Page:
NATS | UK airspace to open Tuesday on volcano news
The latest volcano news speaks well for all those waiting to fly through UK airspace. NATS, the National Air Traffic Services agency, announced that as of 6:00 GMT Tuesday, UK airspace would be reopened for commercial travel. With thousands of air passengers stranded and left to find cheap payday loans to try to live in airports or make it home via other means, this news was greeted with excitement.
Latest volcano news from NATS
The volcano news that has been headlining all over the world the last few weeks has been of special interest to NATS. The agency that controls UK airspace has conducted several “test flights” to see if the ash cloud is safe to fly through. Since Eyjafjallajoekull began erupting, the amount of sand, ash, glass and rock in the air has been steadily increasing. The ash cloud appears to be reducing in density and is moving south of Britain.
UK airspace closed since Thursday
Last Thursday morning, NATS announced that UK airspace would be shut down. The ash from the volcano in Iceland was simply too thick for commercial air flights to safely fly in UK airspace. The debris in the ash cloud could not only reduce visibility, but could easily damage aircraft engines. The grounding of UK airspace led to many passengers being stuck in airports. Some have taken no fax cash advance money to get rides on boats or trains. John Cleese, stuck because NATS closed UK airspace, took the extreme step of a $5,000 cab ride to make it to his final destination. Some estimates say that more than $200 million per day is being lost by the closing of the UK airspace.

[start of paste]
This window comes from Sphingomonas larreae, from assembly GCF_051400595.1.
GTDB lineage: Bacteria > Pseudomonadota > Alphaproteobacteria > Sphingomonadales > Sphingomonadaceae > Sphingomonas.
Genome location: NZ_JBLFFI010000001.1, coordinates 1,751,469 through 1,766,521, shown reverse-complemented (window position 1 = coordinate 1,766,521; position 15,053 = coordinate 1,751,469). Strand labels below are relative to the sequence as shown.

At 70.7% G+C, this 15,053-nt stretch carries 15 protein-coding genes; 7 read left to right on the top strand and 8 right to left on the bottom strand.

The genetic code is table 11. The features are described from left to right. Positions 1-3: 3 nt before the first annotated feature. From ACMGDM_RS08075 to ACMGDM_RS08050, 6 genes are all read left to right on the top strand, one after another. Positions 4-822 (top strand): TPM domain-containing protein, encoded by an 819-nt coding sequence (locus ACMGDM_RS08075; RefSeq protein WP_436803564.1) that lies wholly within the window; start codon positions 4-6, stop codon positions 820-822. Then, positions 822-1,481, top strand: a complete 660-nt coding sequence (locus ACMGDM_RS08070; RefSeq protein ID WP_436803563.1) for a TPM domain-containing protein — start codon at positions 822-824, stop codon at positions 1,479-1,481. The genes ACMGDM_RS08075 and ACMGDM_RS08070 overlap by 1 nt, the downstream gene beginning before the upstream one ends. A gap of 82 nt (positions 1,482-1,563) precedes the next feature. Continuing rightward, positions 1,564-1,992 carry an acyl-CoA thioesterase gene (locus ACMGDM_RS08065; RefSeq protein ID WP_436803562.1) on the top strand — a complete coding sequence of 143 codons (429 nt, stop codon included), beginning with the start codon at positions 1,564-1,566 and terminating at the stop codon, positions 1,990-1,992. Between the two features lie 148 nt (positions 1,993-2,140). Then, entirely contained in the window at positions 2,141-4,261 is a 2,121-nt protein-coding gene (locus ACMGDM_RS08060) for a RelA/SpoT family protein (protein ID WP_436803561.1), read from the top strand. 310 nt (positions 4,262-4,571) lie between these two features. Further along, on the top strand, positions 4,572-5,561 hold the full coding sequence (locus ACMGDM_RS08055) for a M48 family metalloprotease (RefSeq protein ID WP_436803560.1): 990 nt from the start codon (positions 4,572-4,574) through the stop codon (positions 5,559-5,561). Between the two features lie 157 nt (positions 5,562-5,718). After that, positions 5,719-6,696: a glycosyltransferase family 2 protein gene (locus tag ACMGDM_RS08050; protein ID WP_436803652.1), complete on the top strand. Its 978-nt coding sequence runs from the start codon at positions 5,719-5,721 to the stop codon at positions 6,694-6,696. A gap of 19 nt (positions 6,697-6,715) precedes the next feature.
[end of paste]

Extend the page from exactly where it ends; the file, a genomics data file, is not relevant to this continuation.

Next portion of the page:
NATS plans staggered opening of UK airspace
The opening of UK airspace will not happen in one large chunk. Instead, a line drawn between Teesside and Blackpool will be drawn, and airports south of that line will open. Scotland and Northern England will have to wait for further notice to see if the ash cloud thins enough for safe air flight. NATS highlights that with constantly-developing volcano news, it is difficult to predict exactly what will happen to UK airspace.